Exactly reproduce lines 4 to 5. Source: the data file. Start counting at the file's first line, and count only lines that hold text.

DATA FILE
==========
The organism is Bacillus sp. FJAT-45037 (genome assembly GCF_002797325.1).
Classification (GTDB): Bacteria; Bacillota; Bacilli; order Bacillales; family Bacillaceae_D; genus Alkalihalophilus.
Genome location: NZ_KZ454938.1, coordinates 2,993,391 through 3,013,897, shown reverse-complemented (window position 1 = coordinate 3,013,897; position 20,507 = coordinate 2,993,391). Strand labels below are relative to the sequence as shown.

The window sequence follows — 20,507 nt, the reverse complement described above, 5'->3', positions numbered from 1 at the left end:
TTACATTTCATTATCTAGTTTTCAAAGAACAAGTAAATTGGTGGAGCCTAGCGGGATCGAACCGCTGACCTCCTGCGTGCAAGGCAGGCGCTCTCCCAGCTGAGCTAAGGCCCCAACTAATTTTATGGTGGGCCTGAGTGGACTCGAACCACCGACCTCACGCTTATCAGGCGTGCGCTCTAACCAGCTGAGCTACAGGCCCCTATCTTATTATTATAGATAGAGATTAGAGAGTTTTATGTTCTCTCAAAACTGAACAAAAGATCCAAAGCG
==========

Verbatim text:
The window sequence follows — 20,507 nt, the reverse complement described above, 5'->3', positions numbered from 1 at the left end:
TTACATTTCATTATCTAGTTTTCAAAGAACAAGTAAATTGGTGGAGCCTAGCGGGATCGAACCGCTGACCTCCTGCGTGCAAGGCAGGCGCTCTCCCAGCTGAGCTAAGGCCCCAACTAATTTTATGGTGGGCCTGAGTGGACTCGAACCACCGACCTCACGCTTATCAGGCGTGCGCTCTAACCAGCTGAGCTACAGGCCCCTATCTTATTATTATAGATAGAGATTAGAGAGTTTTATGTTCTCTCAAAACTGAACAAAAGATCCAAAGCG